It’s important to remember that long before there was such a thing as recycling or zero waste, people had little choice but to reuse their clothes, household supplies, and various forms of waste. People did this by default for quite a long time, until around the Industrial Revolution, when the number of people and the amount of waste suddenly skyrocketed. And it wasn’t until the modern zero-waste movement started that people finally began taking notice of just how much human beings throw out.
When did the zero-waste movement start?
Many Indigenous societies have been living zero waste since the very beginning. You’ve all heard the old adage about Native Americans using “every part of the buffalo,” right? Well, there’s truth in that colloquialism.
According to Zero Waste Design Guidelines, ancient people had relatively no waste, and any waste they did have, they knew how to repurpose in a meaningful way. We say they “had no waste” due to the fact that all of their discarded materials were made of naturally biodegradable elements like wood, stone, and animal parts, but also because they understood the value of the things they had.
There is evidence that the Aztec empire’s city of Tenochtitlán recycled all waste within the city as far back as the 1300s. Food waste was fed to animals or used for growing crops. Anything combustible was burnt as means of illuminating public spaces. Even human waste was used as fertilizer or to tan leather and create fabric dies.
As societies developed and cities and populations grew, waste became a much bigger problem. Garbage dumps, sewage, and sanitation departments became a necessity. In 1881, New York City started its first official Department of Sanitation, though it was named the Department of Street-Sweeping at that time, according to Zero Waste Design Guidelines. But even then, the resourceful scavenged useful goods, repairable clothing, metal, glass, and edible food scraps from these virginal landfills.
When did modern zero-waste practices begin?
The modern zero-waste movement really didn’t begin until the 1980s, according to Zero Waste Living & Business Solutions. The phrase "zero waste" is often attributed to Daniel Knapp’s idea of Total Recycling and is directly related to Knapp’s salvaging operation in Berkeley, Calif. The idea was that all waste could be diverted away from landfills and be reused, in some capacity, by the community at large.
It was an idealistic concept, to say the least, but perhaps a little too “hippy-dippy” for the times. Nevertheless, the ideas behind the movement, those of sustainability, recycling, composting, and waste management, were slowly beginning to catch on. In towns and cities across the U.S., municipal programs began to pop up. The process wasn’t as perfect as Knapp’s idea, but 40 years down the line, the concept has finally picked up some steam, thanks, in part, to the internet.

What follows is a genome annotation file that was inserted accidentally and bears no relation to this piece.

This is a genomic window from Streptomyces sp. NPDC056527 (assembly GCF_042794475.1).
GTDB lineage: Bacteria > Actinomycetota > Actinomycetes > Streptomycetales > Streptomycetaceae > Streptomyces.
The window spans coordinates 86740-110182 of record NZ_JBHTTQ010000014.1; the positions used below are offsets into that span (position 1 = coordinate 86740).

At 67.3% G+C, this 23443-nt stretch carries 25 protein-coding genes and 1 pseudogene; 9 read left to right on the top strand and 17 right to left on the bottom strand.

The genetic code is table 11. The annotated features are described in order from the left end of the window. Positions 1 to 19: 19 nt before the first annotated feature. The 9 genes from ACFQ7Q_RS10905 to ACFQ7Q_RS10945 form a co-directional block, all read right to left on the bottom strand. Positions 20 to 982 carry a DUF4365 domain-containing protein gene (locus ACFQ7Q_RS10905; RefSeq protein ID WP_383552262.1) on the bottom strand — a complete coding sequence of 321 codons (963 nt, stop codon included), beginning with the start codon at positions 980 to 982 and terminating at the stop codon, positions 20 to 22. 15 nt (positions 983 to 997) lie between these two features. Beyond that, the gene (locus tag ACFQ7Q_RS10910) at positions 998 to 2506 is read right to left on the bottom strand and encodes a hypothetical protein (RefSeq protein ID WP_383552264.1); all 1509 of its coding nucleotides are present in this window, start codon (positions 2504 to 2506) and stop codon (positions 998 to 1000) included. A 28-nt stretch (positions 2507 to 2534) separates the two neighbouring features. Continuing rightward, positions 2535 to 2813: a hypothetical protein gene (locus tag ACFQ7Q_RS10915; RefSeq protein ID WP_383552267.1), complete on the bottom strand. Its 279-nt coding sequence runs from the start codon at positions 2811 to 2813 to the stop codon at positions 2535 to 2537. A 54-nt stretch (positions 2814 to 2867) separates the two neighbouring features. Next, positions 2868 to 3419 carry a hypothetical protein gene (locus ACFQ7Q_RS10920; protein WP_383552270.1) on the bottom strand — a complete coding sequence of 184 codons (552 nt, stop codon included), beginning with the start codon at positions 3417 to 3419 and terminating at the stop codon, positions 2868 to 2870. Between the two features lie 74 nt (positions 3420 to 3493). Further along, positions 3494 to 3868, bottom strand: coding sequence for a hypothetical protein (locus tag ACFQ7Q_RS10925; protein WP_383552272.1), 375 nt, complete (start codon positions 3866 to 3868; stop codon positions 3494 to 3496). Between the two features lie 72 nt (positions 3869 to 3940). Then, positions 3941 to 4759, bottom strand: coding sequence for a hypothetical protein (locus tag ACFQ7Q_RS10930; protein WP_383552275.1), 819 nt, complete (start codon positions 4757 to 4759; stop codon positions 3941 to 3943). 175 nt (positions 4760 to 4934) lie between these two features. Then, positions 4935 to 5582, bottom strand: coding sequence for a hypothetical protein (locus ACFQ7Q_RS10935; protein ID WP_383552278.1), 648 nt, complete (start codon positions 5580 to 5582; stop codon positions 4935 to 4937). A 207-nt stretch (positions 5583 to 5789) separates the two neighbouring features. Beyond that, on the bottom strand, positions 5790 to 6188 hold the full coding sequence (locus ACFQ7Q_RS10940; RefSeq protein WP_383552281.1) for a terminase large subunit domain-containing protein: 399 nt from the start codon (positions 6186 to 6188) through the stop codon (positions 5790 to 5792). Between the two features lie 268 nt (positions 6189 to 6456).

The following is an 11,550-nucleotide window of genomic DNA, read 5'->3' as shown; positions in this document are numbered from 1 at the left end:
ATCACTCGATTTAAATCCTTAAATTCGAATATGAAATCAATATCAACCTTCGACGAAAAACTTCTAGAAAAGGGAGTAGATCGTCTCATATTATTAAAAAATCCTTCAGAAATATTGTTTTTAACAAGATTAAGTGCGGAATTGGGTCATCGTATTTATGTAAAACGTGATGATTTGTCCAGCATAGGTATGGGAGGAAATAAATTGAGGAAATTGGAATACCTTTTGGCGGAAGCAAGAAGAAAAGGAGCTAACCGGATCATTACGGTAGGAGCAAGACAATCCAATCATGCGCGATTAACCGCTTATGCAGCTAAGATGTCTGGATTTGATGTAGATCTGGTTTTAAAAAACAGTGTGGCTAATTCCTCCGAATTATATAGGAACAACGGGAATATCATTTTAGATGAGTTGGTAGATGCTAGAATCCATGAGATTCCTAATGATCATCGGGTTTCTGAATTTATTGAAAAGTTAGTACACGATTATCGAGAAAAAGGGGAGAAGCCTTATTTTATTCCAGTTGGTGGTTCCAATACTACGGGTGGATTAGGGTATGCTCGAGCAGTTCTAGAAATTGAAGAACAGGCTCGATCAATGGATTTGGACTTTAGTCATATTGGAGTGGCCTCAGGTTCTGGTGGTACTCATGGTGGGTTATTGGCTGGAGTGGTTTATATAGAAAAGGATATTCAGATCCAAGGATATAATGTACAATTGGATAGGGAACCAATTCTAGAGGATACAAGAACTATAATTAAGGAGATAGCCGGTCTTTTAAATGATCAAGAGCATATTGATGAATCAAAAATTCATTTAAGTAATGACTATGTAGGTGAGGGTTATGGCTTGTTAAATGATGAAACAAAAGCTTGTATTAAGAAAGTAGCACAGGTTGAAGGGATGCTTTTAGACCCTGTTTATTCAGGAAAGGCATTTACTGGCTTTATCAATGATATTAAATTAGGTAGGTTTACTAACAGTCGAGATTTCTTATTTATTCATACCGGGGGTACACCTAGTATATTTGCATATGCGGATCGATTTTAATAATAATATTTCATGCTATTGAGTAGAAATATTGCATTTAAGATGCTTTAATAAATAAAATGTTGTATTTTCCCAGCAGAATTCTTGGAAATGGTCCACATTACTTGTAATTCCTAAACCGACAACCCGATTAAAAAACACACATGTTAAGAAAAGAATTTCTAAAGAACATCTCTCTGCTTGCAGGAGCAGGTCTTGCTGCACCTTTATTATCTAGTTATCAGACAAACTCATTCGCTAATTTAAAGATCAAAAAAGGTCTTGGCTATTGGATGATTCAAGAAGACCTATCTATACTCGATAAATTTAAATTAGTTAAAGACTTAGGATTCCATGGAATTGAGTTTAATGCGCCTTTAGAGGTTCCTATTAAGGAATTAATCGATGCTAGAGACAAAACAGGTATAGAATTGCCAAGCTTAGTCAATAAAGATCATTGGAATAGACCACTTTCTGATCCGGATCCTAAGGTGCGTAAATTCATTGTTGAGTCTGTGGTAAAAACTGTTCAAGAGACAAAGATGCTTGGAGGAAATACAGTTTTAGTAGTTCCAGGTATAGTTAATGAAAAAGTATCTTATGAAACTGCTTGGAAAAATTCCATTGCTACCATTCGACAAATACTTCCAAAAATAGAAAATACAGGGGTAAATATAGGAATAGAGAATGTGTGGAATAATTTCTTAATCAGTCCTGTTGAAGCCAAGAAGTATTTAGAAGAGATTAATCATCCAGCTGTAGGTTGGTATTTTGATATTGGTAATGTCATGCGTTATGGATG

What does zero-waste living look like today?
The zero wasters of today have a more all-encompassing view of the ideal than the concept’s progenitors. It isn’t just about wasting less, it’s about altering your lifestyle so that the things you do use are able to be reused, repurposed, or composted. Plastics were already a significant problem back in the 1970s and 80s, but despite the efforts of many early environmentalists, that problem has grown even more prevalent over the years.
If anything, plastics are an even greater problem now, and eschewing such pollutive products is an essential piece of the modern zero-waste puzzle. Being zero waste in the modern age is about having less of an impact on the world. As a result, today’s zero-waste precepts also place greater importance on sustainability. There is a greater focus on using renewable energy and shopping for sustainably sourced food and other goods.
What might a zero-waste future look like?
According to Greenpeace International, the future of zero waste will likely include changes in the way we manufacture, utilize, and dispose of materials. Humanity will likely have to find better ways to recycle plastic or switch to nontoxic, completely biodegradable materials. Single-use items would be completely eliminated, replaced with only items that can be repurposed in some meaningful way.
At the same time, a zero-waste future might involve better municipal sanitation, recycling, or, if we’re lucky, zero-waste programs. Such programs would serve the same purpose as current recycling programs, as a way to make zero-waste living more accessible to everyone.
If this zero-waste future comes to pass, it could be the utopia we’ve all been waiting for. But in order for it to become possible, people need to appreciate the sustainable way that our ancestors lived. They need to take those lessons, as well as our collective mistakes, and use them to improve and inform our future.